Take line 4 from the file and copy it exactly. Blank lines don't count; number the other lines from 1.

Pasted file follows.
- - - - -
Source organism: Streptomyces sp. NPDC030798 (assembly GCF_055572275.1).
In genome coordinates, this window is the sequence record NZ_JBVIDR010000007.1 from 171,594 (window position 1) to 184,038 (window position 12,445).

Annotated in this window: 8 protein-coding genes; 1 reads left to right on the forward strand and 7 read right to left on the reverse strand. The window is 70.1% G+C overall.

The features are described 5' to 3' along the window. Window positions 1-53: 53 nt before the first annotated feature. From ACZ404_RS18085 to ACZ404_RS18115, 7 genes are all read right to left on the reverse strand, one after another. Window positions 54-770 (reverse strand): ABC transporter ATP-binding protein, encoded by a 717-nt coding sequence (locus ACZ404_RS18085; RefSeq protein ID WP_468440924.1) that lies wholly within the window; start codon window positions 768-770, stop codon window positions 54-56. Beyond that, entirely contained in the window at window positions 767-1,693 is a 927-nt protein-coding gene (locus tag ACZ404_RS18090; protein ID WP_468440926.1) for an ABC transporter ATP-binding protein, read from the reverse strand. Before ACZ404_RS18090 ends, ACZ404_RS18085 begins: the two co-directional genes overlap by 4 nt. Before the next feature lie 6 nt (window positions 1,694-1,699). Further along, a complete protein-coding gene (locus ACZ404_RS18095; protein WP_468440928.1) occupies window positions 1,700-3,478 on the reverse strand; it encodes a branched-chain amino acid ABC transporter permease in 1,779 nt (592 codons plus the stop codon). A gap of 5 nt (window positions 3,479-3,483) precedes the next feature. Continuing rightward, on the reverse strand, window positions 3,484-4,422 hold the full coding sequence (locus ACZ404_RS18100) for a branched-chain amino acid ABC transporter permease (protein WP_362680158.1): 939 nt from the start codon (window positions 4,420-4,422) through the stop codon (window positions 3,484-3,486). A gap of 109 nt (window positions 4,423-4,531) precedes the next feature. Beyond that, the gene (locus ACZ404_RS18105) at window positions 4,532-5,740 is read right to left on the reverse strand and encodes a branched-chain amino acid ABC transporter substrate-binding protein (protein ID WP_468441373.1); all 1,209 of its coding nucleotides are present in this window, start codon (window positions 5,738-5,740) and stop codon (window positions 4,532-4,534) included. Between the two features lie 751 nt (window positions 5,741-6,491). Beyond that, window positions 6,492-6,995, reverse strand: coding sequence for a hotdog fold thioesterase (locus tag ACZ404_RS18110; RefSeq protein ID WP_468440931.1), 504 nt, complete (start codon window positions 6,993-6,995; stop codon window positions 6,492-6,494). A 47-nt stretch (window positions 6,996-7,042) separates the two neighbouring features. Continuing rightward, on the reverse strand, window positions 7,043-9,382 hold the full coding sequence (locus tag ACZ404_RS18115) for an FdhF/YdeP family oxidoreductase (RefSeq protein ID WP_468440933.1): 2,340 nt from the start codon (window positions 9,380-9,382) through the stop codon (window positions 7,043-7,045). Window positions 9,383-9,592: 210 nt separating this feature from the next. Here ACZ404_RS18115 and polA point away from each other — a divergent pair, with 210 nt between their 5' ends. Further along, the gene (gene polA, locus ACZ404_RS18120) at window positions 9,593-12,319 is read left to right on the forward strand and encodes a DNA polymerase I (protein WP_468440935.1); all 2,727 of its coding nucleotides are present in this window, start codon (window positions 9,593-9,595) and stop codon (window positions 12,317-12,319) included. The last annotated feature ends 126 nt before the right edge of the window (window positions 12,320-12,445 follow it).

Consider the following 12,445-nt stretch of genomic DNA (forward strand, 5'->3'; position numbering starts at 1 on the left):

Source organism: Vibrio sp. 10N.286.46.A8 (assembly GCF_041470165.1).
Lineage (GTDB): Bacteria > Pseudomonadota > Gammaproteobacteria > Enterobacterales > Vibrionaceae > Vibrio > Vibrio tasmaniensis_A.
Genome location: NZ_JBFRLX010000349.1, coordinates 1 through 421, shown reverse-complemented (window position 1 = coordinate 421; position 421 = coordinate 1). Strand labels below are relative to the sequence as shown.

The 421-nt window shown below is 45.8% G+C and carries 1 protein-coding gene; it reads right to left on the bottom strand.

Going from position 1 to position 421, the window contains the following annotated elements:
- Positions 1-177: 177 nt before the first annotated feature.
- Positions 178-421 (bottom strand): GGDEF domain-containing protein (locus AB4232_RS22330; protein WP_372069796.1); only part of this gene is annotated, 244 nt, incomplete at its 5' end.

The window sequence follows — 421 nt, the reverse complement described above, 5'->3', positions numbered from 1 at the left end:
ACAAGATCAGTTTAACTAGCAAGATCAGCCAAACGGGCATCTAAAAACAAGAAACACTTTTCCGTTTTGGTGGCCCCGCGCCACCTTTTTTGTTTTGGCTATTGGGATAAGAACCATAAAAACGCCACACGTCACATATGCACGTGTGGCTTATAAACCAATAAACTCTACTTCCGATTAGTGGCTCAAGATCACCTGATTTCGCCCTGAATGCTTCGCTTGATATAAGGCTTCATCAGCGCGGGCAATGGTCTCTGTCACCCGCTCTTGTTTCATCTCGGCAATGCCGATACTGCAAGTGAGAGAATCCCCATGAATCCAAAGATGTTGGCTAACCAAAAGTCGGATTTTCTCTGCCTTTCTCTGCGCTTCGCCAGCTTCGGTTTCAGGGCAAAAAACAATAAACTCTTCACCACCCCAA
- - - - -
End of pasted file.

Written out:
The features are described 5' to 3' along the window. Window positions 1-53: 53 nt before the first annotated feature. From ACZ404_RS18085 to ACZ404_RS18115, 7 genes are all read right to left on the reverse strand, one after another. Window positions 54-770 (reverse strand): ABC transporter ATP-binding protein, encoded by a 717-nt coding sequence (locus ACZ404_RS18085; RefSeq protein ID WP_468440924.1) that lies wholly within the window; start codon window positions 768-770, stop codon window positions 54-56. Beyond that, entirely contained in the window at window positions 767-1,693 is a 927-nt protein-coding gene (locus tag ACZ404_RS18090; protein ID WP_468440926.1) for an ABC transporter ATP-binding protein, read from the reverse strand. Before ACZ404_RS18090 ends, ACZ404_RS18085 begins: the two co-directional genes overlap by 4 nt. Before the next feature lie 6 nt (window positions 1,694-1,699). Further along, a complete protein-coding gene (locus ACZ404_RS18095; protein WP_468440928.1) occupies window positions 1,700-3,478 on the reverse strand; it encodes a branched-chain amino acid ABC transporter permease in 1,779 nt (592 codons plus the stop codon). A gap of 5 nt (window positions 3,479-3,483) precedes the next feature. Continuing rightward, on the reverse strand, window positions 3,484-4,422 hold the full coding sequence (locus ACZ404_RS18100) for a branched-chain amino acid ABC transporter permease (protein WP_362680158.1): 939 nt from the start codon (window positions 4,420-4,422) through the stop codon (window positions 3,484-3,486). A gap of 109 nt (window positions 4,423-4,531) precedes the next feature. Beyond that, the gene (locus ACZ404_RS18105) at window positions 4,532-5,740 is read right to left on the reverse strand and encodes a branched-chain amino acid ABC transporter substrate-binding protein (protein ID WP_468441373.1); all 1,209 of its coding nucleotides are present in this window, start codon (window positions 5,738-5,740) and stop codon (window positions 4,532-4,534) included. Between the two features lie 751 nt (window positions 5,741-6,491). Beyond that, window positions 6,492-6,995, reverse strand: coding sequence for a hotdog fold thioesterase (locus tag ACZ404_RS18110; RefSeq protein ID WP_468440931.1), 504 nt, complete (start codon window positions 6,993-6,995; stop codon window positions 6,492-6,494). A 47-nt stretch (window positions 6,996-7,042) separates the two neighbouring features. Continuing rightward, on the reverse strand, window positions 7,043-9,382 hold the full coding sequence (locus tag ACZ404_RS18115) for an FdhF/YdeP family oxidoreductase (RefSeq protein ID WP_468440933.1): 2,340 nt from the start codon (window positions 9,380-9,382) through the stop codon (window positions 7,043-7,045). Window positions 9,383-9,592: 210 nt separating this feature from the next. Here ACZ404_RS18115 and polA point away from each other — a divergent pair, with 210 nt between their 5' ends. Further along, the gene (gene polA, locus ACZ404_RS18120) at window positions 9,593-12,319 is read left to right on the forward strand and encodes a DNA polymerase I (protein WP_468440935.1); all 2,727 of its coding nucleotides are present in this window, start codon (window positions 9,593-9,595) and stop codon (window positions 12,317-12,319) included. The last annotated feature ends 126 nt before the right edge of the window (window positions 12,320-12,445 follow it).